Incidentally, I've been thinking about this today. Funny someone raised a thread for it. It's true, as far as I see it. A lot of people who'd typed as intuitives may really not be - and are actually sensors. I also believe there's a huge distinction between an Intuitive, and a Sensor that we're miles off explaining it coherently. For instance, a sensor is said to *live in the moment* whereas the intuitive tends to be *future oriented*. But I really can't buy into this contrast because it takes effort to be able to think about the future, and focus on future oriented goals. The fact that an intuitive does this, just really means a sensor doesn't *not* - but *can't* do it. Both obviously *live* in the present moment, but it seems to me, it needs a sensor to be more forcibly aware of it, whereas it is natural for the intuitive. It's like me playing a videogame, and understanding the mode of play just by 'knowing' what to do. If I were a sensor, or if it were a sensor (in any case), (s)he'd struggle on what to do as a whole, and instead rely on sensory methods to *do this, do that, go this way, go that way, shoot like this, oh perhaps I could try this move* (and then theorise). Theorising is a SENSOR's need - NOT an intuitive's! Sensors need a manual, where it's all pretty much clear for the intuitive. I also don't think philosophers (per se) were exactly intuitives. I actually think sensors looked at intuitives, which gave them a rush of any thing that'd crossed the *mind* that's to jargon. But again, there is a huge distinction between an S, and an N. This would only really indicate, at least on a biological level, that intuitives have well-developed cognitives where the sensors do not. Sensors live like this because they react to, and rely on their stimuli to aid their path ahead. I think this is why they rely on memory, and the ability to recall - to help the senses get results. They need *clues*. Another thing is looking at how the mbti types are based. They're on a continuum. You can't be totally N on the continuum, nor could you absolutely be S - but rather somewhere in between, or smack on in the middle. However, I've also thought that this may be a misrepresentation, and it's only the N that is on the continuum, and S was put there as "zero intuition", which overall shows "you can be so much of an intuitive, but if you're not an intuitive, it must mean you're a sensor - and that's it".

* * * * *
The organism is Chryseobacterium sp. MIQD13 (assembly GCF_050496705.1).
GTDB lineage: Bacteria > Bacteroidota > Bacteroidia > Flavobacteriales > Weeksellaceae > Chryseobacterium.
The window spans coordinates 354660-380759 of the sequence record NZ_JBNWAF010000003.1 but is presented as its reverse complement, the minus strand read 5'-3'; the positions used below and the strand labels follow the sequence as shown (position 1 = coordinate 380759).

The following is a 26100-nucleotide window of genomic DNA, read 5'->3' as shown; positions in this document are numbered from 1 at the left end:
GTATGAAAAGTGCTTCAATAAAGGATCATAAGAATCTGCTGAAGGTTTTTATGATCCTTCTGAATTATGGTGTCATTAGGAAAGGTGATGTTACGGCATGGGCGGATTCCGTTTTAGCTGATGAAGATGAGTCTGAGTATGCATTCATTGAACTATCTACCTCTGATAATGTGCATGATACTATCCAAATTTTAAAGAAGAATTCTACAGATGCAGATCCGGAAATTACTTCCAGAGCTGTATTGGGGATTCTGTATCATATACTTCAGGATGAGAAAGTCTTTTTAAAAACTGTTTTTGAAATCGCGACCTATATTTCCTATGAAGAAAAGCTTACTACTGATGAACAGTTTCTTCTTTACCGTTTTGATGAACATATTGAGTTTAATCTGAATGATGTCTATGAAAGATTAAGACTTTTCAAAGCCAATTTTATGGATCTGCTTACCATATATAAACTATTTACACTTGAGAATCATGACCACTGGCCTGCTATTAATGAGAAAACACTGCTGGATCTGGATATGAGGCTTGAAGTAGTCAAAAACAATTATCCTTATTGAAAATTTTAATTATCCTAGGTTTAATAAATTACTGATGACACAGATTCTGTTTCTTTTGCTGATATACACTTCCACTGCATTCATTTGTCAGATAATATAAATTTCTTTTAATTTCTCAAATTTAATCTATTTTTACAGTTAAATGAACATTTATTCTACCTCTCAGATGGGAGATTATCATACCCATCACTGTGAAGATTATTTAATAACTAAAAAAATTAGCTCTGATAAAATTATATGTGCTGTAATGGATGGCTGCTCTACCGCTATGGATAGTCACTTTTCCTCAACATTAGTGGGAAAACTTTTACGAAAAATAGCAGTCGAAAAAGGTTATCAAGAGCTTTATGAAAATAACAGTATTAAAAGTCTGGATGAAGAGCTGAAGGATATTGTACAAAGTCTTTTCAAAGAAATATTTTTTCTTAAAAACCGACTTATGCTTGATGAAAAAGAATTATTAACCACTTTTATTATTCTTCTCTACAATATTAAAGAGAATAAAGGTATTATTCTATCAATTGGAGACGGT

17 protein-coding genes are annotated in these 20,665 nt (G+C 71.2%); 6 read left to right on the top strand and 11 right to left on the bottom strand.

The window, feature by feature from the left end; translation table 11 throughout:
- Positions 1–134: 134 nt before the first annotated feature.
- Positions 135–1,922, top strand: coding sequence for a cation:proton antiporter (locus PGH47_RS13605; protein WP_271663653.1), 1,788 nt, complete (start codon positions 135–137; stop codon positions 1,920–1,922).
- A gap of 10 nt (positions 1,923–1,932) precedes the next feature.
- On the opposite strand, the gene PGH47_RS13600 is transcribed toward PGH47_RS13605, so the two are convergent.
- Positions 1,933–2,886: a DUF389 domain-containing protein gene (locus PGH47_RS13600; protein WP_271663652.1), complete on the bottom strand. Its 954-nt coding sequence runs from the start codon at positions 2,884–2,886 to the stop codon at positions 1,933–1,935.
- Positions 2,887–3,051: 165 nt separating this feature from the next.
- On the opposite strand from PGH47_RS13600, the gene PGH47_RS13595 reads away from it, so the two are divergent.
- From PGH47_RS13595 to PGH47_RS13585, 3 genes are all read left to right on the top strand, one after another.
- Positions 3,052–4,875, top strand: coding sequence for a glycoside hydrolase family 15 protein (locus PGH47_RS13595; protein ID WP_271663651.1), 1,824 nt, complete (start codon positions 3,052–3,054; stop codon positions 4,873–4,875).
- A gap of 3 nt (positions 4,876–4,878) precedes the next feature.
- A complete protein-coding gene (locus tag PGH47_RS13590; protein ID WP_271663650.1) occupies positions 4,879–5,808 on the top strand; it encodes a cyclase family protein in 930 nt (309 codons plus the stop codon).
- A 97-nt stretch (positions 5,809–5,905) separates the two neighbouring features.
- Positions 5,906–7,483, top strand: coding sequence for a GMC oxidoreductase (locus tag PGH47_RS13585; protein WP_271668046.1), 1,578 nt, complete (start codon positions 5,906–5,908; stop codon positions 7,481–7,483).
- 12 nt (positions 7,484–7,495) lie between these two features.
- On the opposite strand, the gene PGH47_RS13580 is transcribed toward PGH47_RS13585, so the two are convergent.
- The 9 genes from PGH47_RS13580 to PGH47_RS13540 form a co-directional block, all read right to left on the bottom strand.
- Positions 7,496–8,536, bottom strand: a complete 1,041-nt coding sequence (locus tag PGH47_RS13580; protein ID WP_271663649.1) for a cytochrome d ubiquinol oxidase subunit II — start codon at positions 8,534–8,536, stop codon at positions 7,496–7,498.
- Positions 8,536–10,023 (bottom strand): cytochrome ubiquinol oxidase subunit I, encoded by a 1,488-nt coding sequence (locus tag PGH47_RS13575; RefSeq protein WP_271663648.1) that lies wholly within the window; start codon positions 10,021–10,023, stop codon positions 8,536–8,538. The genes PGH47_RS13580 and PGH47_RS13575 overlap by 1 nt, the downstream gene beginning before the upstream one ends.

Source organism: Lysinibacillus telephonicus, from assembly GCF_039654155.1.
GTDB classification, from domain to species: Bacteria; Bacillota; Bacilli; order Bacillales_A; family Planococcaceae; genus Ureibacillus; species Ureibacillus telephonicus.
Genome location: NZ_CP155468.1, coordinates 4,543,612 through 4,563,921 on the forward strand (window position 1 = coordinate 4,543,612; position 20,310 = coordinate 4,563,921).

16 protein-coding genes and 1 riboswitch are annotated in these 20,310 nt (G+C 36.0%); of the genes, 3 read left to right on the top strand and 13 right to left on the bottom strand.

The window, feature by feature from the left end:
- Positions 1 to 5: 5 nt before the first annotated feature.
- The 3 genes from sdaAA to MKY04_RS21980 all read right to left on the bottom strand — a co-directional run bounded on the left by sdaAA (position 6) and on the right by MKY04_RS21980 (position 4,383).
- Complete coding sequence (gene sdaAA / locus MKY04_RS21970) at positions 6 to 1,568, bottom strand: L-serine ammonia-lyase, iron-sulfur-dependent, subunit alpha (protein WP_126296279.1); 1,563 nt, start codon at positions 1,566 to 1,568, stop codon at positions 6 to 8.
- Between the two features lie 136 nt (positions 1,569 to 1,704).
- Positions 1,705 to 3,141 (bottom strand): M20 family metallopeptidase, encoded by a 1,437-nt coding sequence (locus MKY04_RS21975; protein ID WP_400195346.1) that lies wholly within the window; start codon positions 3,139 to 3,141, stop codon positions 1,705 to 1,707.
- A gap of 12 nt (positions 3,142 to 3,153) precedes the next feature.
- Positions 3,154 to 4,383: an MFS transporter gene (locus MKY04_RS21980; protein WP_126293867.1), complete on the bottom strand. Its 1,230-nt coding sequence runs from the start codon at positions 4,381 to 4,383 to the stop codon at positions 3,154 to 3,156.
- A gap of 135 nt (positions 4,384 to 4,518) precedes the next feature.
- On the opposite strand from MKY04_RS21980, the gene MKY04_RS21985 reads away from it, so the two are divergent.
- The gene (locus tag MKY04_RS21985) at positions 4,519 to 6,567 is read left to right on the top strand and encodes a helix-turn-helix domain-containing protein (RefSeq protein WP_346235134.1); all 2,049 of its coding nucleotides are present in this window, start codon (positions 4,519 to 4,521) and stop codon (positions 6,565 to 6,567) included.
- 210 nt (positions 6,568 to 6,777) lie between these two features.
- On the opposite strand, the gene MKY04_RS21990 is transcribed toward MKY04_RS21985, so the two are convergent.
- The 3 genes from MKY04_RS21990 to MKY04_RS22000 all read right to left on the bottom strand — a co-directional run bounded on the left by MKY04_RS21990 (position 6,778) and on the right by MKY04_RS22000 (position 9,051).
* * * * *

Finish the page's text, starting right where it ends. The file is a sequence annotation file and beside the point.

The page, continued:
ummmmmmm. no.....
    -end of thread-

  7. #17
    Carerra Lu IZthe411's Avatar
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    Quote Originally Posted by Randomnity View Post
    Some probably are. Probably not most, let alone such a huge fraction.